Ahead of the tournament, the coach, Mounir Afkir, and I had met to plan for the training camp for the Olympics. I told the coach that I will turn up and give everything I have in training. The rest, like exercise planning, schedules and scouting of opponents, I trust him with.




Saudi's Tarek Hamdi on his way to winning gold in Konya. (Supplied/SOPC)

Initially, our schedule consisted of two to three hours of physical exercise each morning, and then every two days would have two hours where we would analyze our nine opponents, studying their style, their strengths and weaknesses, and their game plans. We worked on solutions for all these things.

After that, we would go into the karate exercises for about two and a half to three hours. At the start of the camp, I was suffering from fatigue, frankly. I was training hard, and I kept telling myself that it will be worth it in the end, that any fatigue now will eventually be to my benefit. When I was tired, I would feel satisfied and my confidence would increase at the same time, and my focus was to achieve Olympic gold.

A week before traveling to Japan, coach Mounir told me: “I am seeing the gold medal.” I told him that I had been seeing the gold for a while and was confident in my abilities to achieve it, and that the coach’s words and trust had raised my confidence further to do so.

How did you feel the day before the start of your Olympic participation?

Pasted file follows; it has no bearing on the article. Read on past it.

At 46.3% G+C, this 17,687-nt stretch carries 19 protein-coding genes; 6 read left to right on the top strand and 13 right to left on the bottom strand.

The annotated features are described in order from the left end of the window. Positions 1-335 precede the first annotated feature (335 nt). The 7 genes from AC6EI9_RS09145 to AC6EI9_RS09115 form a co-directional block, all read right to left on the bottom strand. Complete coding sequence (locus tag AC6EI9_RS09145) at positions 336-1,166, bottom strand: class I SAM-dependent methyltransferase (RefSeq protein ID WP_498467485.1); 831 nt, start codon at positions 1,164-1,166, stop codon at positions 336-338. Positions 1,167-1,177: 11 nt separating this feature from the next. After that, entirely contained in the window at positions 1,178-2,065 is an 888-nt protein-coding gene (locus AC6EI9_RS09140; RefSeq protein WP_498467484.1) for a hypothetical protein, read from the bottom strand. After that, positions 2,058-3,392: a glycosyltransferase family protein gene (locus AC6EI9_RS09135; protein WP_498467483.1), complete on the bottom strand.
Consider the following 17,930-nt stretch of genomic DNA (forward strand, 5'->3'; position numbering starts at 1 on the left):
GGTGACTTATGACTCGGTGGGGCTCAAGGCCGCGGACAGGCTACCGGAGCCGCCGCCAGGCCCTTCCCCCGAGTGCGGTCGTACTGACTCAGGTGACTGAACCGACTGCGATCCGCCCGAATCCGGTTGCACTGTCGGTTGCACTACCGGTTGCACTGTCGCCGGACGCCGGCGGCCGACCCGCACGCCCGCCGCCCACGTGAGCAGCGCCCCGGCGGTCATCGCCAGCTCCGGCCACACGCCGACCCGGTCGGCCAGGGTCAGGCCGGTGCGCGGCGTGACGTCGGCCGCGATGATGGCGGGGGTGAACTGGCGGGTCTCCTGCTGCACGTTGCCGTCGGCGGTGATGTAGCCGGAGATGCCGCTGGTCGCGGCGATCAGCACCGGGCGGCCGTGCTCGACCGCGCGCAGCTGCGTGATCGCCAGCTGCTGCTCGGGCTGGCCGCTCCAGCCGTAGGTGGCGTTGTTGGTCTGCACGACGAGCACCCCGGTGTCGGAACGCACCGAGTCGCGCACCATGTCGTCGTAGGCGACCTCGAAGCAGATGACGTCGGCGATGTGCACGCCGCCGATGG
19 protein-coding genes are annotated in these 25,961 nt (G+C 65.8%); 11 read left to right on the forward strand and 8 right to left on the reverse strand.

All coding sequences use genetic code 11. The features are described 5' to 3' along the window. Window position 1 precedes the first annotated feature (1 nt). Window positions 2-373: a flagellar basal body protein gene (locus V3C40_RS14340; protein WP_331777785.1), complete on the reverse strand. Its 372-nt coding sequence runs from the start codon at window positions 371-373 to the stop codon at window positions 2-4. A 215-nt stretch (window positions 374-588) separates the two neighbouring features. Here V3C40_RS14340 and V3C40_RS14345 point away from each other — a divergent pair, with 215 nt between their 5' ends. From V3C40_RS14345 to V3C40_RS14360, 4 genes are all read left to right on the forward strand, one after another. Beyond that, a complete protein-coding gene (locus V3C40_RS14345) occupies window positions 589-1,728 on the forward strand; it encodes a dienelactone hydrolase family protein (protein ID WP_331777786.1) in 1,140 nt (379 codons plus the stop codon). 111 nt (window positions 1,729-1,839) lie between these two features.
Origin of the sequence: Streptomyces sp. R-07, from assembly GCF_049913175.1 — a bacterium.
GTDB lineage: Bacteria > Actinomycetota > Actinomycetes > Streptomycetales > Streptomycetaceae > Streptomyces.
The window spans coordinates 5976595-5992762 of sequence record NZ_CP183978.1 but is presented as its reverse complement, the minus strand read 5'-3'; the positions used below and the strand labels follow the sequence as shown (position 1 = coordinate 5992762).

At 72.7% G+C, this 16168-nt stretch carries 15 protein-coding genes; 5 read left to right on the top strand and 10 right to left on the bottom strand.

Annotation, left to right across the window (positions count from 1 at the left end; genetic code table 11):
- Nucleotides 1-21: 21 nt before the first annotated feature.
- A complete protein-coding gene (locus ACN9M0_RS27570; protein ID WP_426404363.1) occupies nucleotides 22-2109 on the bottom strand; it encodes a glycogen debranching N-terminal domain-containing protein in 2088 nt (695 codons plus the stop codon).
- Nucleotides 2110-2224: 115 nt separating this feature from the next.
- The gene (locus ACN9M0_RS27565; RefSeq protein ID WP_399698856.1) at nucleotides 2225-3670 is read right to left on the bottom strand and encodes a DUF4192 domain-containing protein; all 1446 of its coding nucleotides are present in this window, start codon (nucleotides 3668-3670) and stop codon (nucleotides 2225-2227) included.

The night before the start of the Olympic karate competition on Aug. 6,  I could hardly sleep at all. I managed about two hours and I was so tired that I kept it a secret from the coach, and drank a lot of coffee in order to regain my energy. But I couldn’t and instead had a headache on the day of the matches. There were also suspicions that we had mixed with players who had tested positive (for COVID-19). The concerns proved unfounded but the situation had caused confusion for me, and we were isolated in a warm-up hall separate from other athletes. But we overcame this issue and the warm-up exercises were good and our confidence was high.

The group matches started uncomfortably, how did you feel at that point?

My first match was against a Croatian fighter (Ivan Kvesic), and when I got on the mat, I literally do not know what happened. Although I was not cautious in my approach, the result ended 2-1 in his favor. I couldn’t see properly, and after the fight my coach left me to my own thoughts. I felt really tired, but said to myself  “I did not come here to lose.”

I promised myself that I would return with the gold medal, and I turned this loss turned into a positive in my next match (a win against Brian Irr of the US).

Next, against the Iranian opponent (Ganjzadeh), the match ended in a draw. My Canadian opponent (Daniel Gaysinsky) was then eliminated and I qualified from my group in second place to face the Japanese (Ryutaro Araga) in the semifinals.




Supplied/SOPC

After qualifying from the group stages, what were your plans as a player and coach?